Why Another Bitcoin Boom Could Be the Key to Institutional Adoption. Should You Buy In? Amid bank uncertainty, another Bitcoin boom could lead to institutional adoption.
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As bitcoin rises amid the banking turmoil, armchair economists, politicians, Twitter heads and blockchain industry leaders have their takes on the factors behind the original cryptocurrency's recent jump. Between March 10 and March 22, the price of BTC shot up 45% from $19,700 to over $28,600.
It's hard to ignore the fact that this (somewhat) unexpected jump coincides with the Silicon Valley Bank and Signature collapses and Credit Suisse's restructuring under its former competitor, USB. Though not nearly on the magnitude of Lehman Brothers and the like, we're experiencing the first major banking crisis since 2008. Since bitcoin's entire purpose is to offer an alternative to banks, it will be instructive to observe crypto markets in the coming months. That's even before considering inflation, which in theory, is supposed to drive bitcoin adoption as a safe haven asset.
And there is precedent to bitcoin breaking from broader markets. At the onset of the COVID-19 pandemic in March 2020, bitcoin dropped from over $9,000 on March 6 to $4,826 by March 12. The drop coincided with a stock market crash that led some to announce the end of bitcoin.
How could a "safe haven" asset react to market shocks the same way stocks do? Of course, the price eventually returned to its pre-COVID levels by July of that year and then began steadily taking off in late 2020 before reaching $61,195.3 on March 13, 2021.
It's still a little premature to say that bitcoin is on a similar trajectory. A few influences contributed to the rise in BTC's value during the COVID era, most notably the stimulus checks that pumped cash into the economy. Other factors such as the NFT boom, play2earn and the bitcoin halving event helped expand crypto's mainstream footprint.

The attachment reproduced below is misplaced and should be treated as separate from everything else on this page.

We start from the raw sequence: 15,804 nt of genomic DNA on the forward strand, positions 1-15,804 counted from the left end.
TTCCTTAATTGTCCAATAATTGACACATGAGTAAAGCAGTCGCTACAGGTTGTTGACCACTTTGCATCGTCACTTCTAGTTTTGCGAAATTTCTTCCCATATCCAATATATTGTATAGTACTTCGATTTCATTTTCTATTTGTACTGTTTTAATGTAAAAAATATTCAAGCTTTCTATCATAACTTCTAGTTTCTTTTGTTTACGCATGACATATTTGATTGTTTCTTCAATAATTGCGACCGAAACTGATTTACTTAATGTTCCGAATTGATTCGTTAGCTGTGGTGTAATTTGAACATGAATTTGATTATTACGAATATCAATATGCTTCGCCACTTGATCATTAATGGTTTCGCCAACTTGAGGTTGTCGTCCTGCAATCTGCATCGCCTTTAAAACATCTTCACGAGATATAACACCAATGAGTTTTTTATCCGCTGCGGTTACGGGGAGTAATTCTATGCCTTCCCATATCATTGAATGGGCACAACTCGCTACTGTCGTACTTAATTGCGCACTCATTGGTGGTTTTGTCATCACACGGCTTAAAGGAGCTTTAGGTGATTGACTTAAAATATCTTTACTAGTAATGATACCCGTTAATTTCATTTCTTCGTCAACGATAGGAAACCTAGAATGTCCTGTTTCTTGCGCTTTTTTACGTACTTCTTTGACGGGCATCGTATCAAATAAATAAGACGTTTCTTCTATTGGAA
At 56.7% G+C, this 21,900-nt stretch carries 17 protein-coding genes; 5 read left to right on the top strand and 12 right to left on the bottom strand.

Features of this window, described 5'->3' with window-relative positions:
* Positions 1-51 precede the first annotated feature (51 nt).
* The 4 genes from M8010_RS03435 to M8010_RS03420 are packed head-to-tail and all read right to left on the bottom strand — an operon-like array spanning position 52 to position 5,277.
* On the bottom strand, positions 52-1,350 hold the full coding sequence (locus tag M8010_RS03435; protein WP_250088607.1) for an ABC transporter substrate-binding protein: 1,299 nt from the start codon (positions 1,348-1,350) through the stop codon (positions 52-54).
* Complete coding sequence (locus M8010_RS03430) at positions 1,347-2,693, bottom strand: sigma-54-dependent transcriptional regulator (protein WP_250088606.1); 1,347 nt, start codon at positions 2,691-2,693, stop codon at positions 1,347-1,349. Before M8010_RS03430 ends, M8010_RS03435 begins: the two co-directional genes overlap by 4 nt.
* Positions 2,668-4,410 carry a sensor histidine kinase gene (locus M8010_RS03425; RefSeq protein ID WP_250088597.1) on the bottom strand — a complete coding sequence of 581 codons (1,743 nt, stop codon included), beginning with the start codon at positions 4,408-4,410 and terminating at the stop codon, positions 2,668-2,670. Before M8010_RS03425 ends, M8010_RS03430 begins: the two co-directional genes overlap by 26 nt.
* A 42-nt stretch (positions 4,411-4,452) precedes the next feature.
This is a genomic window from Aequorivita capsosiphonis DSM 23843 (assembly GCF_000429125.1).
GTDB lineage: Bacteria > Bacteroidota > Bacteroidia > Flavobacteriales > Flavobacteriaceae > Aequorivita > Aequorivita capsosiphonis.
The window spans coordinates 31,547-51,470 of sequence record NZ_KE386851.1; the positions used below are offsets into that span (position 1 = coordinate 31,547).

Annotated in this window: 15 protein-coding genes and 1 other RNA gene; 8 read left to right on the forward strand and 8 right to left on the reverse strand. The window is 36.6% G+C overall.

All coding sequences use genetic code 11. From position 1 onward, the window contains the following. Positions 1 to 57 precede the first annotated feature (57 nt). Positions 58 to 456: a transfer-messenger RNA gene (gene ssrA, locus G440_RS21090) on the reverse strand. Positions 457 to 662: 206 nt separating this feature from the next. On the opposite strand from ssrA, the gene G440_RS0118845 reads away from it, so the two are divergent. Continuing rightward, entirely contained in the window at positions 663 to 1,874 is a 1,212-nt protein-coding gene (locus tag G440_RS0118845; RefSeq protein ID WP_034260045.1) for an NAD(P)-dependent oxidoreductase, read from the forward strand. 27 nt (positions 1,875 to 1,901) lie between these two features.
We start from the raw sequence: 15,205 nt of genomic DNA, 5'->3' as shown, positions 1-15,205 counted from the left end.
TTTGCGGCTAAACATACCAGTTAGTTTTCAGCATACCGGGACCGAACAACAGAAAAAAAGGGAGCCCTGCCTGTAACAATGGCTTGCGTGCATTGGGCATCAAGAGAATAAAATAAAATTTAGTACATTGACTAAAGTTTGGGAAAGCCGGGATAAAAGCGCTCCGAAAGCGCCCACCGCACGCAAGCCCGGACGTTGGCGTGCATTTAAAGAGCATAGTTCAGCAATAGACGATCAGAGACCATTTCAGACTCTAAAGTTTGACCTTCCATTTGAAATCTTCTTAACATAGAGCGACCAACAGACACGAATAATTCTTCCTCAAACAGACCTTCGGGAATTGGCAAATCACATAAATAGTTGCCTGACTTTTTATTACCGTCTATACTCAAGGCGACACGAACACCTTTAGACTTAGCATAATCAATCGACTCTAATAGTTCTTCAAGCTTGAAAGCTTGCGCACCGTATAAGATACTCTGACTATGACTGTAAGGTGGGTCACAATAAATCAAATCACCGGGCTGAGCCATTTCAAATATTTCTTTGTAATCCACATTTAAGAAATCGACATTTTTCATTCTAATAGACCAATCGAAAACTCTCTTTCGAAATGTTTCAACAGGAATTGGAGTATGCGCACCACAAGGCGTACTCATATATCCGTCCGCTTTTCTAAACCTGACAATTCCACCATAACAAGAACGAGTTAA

We're in a very different financial environment today. Most notably, the era of "free money" has infamously crashed and burned with the collapse of FTX, 3AC and others. VCs are tightening their budgets, as are companies more broadly. We're simply not at a time at which serious startups are going to find it easy to raise money, let alone random NFT projects.
Still, other factors at play beyond inflation could drive a crypto renaissance. Firstly, we're a year away from the next bitcoin halving event. During the halving events, the rewards for mining bitcoin are cut in half, which in theory, is supposed to cut supply in half. Assuming demand remains constant or rises, that's supposed to drive up prices. There is still debate about whether the halving events are priced in, but some have argued that the previous halving event also played a role in the last bull run.
But there's a more significant factor looming over the industry here. A recent study by four economists suggests that around 190 U.S. banks are also at risk of collapsing amid uninsured bank runs. Of course, not all of them will, and this likely isn't the doomsday scenario that will drive what bitcoin ers call "hyperbitcoinization" — a sort of bitcoin utopia in which people transact in bitcoin and central banks add bitcoin to their balance sheets. Still, it could lead to retail investors upping the bitcoin in their portfolios and banks starting to offer crypto services.
Investors are already eager to diversify their portfolios with traditional asset classes and bitcoin. It would be wise for banks to seize on that opportunity, especially now. That's especially true, considering banks have vast experience dealing with regulatory bodies to take this on more effectively than crypto-native platforms.
But for some financial institutions, especially the smaller and more localized ones that don't have the resources to build their own solutions to mirror those used by decentralized finance (DeFi) platforms, overcoming the technological barriers can be discouraging.
There are, however, actors working on getting banks and traditional institutions, large and small, up to speed. Self-custody platform GK8, for example, actively helps institutions manage digital assets securely while also supporting staking and other DeFi services.
There's an entire industry of tech solutions to assist banks in onboarding crypto because the institutional demand is there. Regardless of the overall health of TradFi or the market cap of the crypto industry, banks have already been inching toward integrating bitcoin and other digital assets into their balance sheets. And regardless of whether bitcoin enters into a bull market now or later, that demand will continue to rise.